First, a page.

By JAMIE BAKER
Fostoria High School wrestling coach Brandon Distel wishes he had a room full of kids like Lance Smith.
For the moment, though, he’ll have to settle for just one.
Smith achieved a milestone Saturday when he earned his 100th career win for the Redmen wrestlers on his way to winning the 145-pound champion last weekend at the Van Buren Invitational.
He rolled to three straight wins on the tournament’s first day on Friday and notched his 100th career win with a 5-2 victory against Gibsonburg’s Damien Schmeltz in the semifinals.
He put together one of the most dominant performances in Saturday night’s VBI finals, whipping Wayne Trace’s Hunter Showalter 13-2 in the title bout.
Smith is the kind of wrestler every coach wants as a part of their program.
“Lance shows up puts in the work and you can count on day in and day out to be there,” Distel said.
“He hasn’t made that state hurdle yet, but this year he had his head on straight and has a good chance to make it this year.
“Getting his 100th win and seeing the way he’s wrestled this weekend certainly will help his confidence even more.”
Smith didn’t even know he was about to reach the 100-win mark last weekend. He’s been locked in, focusing on sharpening his skills as league tournaments and the postseason rapidly approach.
“It’s all about working hard. Our coaches keep pushing me in practice and I honestly didn’t know it was my 100th win,” Smith said.
“It was a big surprise to me, but a nice surprise and felt good. It makes you realize how hard work pays off.”
Smith, now 25-7 this season, has also won tournaments at Ashland Crestview and Lima Central Catholic in addition to his performance last weekend at Van Buren.
He started the season losing his first two matches. Smith wasn’t about to let those first two losses set the tone for his senior season.
“I got off to a slow start but since then, I’ve been wrestling pretty well. You just have to bounce back and keep believing in yourself,” said Smith, who has qualified for districts all three years for the Redmen.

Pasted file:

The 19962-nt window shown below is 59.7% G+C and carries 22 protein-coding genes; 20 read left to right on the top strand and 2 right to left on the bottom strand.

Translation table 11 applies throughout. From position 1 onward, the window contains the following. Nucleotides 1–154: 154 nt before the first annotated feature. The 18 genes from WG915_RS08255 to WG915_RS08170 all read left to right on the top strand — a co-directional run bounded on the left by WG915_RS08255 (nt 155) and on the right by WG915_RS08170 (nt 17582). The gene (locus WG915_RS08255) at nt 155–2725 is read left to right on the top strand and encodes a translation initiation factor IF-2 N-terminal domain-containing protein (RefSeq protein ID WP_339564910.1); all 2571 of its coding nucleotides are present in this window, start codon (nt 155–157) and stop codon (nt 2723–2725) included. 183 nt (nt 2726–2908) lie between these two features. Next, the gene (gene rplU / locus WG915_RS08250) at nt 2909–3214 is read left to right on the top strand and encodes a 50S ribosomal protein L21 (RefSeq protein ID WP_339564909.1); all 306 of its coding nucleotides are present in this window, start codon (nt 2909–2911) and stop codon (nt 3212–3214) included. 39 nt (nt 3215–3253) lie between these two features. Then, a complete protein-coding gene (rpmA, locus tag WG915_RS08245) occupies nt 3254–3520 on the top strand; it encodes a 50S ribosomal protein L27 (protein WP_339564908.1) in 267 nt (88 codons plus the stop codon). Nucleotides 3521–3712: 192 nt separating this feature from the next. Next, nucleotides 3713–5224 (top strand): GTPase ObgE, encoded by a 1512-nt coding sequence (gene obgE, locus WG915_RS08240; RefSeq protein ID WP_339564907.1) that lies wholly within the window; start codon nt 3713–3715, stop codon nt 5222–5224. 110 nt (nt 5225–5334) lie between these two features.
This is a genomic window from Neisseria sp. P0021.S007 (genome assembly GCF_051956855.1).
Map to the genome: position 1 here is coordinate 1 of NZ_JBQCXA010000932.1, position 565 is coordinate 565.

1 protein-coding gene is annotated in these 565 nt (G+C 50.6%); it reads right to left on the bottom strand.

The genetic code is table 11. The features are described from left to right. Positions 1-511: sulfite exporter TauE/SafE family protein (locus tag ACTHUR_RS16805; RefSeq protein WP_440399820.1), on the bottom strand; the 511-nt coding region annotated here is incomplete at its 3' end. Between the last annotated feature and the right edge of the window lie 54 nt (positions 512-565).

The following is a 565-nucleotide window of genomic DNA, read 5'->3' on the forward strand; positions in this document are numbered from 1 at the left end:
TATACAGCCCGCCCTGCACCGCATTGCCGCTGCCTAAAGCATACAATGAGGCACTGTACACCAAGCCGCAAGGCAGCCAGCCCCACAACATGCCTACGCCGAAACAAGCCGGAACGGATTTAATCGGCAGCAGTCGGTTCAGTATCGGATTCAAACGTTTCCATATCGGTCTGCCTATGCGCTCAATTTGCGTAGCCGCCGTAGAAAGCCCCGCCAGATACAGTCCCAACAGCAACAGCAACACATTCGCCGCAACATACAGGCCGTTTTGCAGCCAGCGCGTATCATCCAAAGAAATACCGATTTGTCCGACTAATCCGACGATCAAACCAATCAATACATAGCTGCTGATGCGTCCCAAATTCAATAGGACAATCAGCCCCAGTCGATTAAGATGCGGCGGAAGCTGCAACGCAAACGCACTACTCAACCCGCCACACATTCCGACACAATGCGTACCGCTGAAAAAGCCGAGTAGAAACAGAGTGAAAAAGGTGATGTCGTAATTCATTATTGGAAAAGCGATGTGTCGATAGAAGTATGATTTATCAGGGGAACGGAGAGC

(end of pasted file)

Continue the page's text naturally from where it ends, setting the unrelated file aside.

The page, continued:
“Everyone asks me why I wrestle. It’s just that feeling you get. It’s a team sport but when you walk off that mat, you know it’s all you out there. When you win the match and get your hand raised, it’s just a good feeling.”
Smith’s primary goal is to cap his season on the floor of Value City Arena at the OHSAA state wrestling championships the first weekend in March. As an experienced senior, he knows he needs to put the work in outside of his daily practices to achieve his goal.
“It all starts off the mat. If you want to get to state you can’t depend just on working at practice, you have to do things on your own too,” said Smith, who runs three miles a day and frequently lifts weights with his stepdad at the YMCA.
“Lifting and running are big and you can even do sit-ups, push-ups in your living room. You just have to be disciplined enough to do those extra things on your own that are going to make you better.
As a team the Redmen are struggling at the moment. The team had just four wrestlers competing at Van Buren last weekend.
“It’s tough for us right now. We don’t have as many kids who are committed to sports as Lance or as couple of our other kids are but that’s something we’re working hard at trying to change,” said Distel, who was a standout wrestler himself for the Redmen. “Our goal is to have a team with 10 or 12 kids like Lance on our team.
“It’s coming in the pipeline, it may be three or four years away we’re going to stick with it and keep our eyes on the prize. We know where our goals are and where we want the program to be but we just don’t have the bodies there yet,” Distel added.
Distel’s plan is to try and get Fostoria’s wrestling program rebuilt from the ground up with more participation at the youth level.
“We have a huge biddy program going right now and we have about 70 kids involved. Specifically, the fifth grade class is looking strong with about a dozen kids that have been it four straight years,” Distel said.
“Those are the advanced kids and they wrestle five days a week. It’s a good group. Next year we’ll be young with about eight eighth-graders moving up.
“Some will win, some won’t right away but I would rather have a group of sophomores and freshmen willing to work and get better than kids simply happy to be out there.”
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